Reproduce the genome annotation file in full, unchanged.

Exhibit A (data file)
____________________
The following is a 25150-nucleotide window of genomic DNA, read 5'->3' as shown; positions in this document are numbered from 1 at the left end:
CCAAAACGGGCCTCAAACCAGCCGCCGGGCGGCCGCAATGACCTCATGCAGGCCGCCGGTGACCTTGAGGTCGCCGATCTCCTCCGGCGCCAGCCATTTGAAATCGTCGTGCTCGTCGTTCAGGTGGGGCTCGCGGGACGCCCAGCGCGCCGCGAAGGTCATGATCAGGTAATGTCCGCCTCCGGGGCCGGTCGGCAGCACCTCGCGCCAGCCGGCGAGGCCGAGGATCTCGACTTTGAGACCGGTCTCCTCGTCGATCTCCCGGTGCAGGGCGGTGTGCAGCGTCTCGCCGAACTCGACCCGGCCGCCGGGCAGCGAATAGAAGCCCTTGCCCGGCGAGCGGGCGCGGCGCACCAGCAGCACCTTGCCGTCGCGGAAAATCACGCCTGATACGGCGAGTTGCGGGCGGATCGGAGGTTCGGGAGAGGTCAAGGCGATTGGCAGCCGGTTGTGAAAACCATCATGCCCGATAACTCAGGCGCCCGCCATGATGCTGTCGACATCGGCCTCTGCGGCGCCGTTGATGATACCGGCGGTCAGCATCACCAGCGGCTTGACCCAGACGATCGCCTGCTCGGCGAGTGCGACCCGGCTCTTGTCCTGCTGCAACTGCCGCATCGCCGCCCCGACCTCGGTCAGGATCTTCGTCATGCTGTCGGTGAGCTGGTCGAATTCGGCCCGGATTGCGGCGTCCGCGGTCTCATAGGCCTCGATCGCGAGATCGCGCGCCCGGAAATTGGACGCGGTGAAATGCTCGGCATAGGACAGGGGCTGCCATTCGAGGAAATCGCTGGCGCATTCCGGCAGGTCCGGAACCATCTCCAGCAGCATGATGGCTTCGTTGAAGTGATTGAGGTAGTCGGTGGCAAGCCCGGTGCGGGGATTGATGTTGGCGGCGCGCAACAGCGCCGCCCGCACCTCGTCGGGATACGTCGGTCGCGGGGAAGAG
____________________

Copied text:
The following is a 25150-nucleotide window of genomic DNA, read 5'->3' as shown; positions in this document are numbered from 1 at the left end:
CCAAAACGGGCCTCAAACCAGCCGCCGGGCGGCCGCAATGACCTCATGCAGGCCGCCGGTGACCTTGAGGTCGCCGATCTCCTCCGGCGCCAGCCATTTGAAATCGTCGTGCTCGTCGTTCAGGTGGGGCTCGCGGGACGCCCAGCGCGCCGCGAAGGTCATGATCAGGTAATGTCCGCCTCCGGGGCCGGTCGGCAGCACCTCGCGCCAGCCGGCGAGGCCGAGGATCTCGACTTTGAGACCGGTCTCCTCGTCGATCTCCCGGTGCAGGGCGGTGTGCAGCGTCTCGCCGAACTCGACCCGGCCGCCGGGCAGCGAATAGAAGCCCTTGCCCGGCGAGCGGGCGCGGCGCACCAGCAGCACCTTGCCGTCGCGGAAAATCACGCCTGATACGGCGAGTTGCGGGCGGATCGGAGGTTCGGGAGAGGTCAAGGCGATTGGCAGCCGGTTGTGAAAACCATCATGCCCGATAACTCAGGCGCCCGCCATGATGCTGTCGACATCGGCCTCTGCGGCGCCGTTGATGATACCGGCGGTCAGCATCACCAGCGGCTTGACCCAGACGATCGCCTGCTCGGCGAGTGCGACCCGGCTCTTGTCCTGCTGCAACTGCCGCATCGCCGCCCCGACCTCGGTCAGGATCTTCGTCATGCTGTCGGTGAGCTGGTCGAATTCGGCCCGGATTGCGGCGTCCGCGGTCTCATAGGCCTCGATCGCGAGATCGCGCGCCCGGAAATTGGACGCGGTGAAATGCTCGGCATAGGACAGGGGCTGCCATTCGAGGAAATCGCTGGCGCATTCCGGCAGGTCCGGAACCATCTCCAGCAGCATGATGGCTTCGTTGAAGTGATTGAGGTAGTCGGTGGCAAGCCCGGTGCGGGGATTGATGTTGGCGGCGCGCAACAGCGCCGCCCGCACCTCGTCGGGATACGTCGGTCGCGGGGAAGAG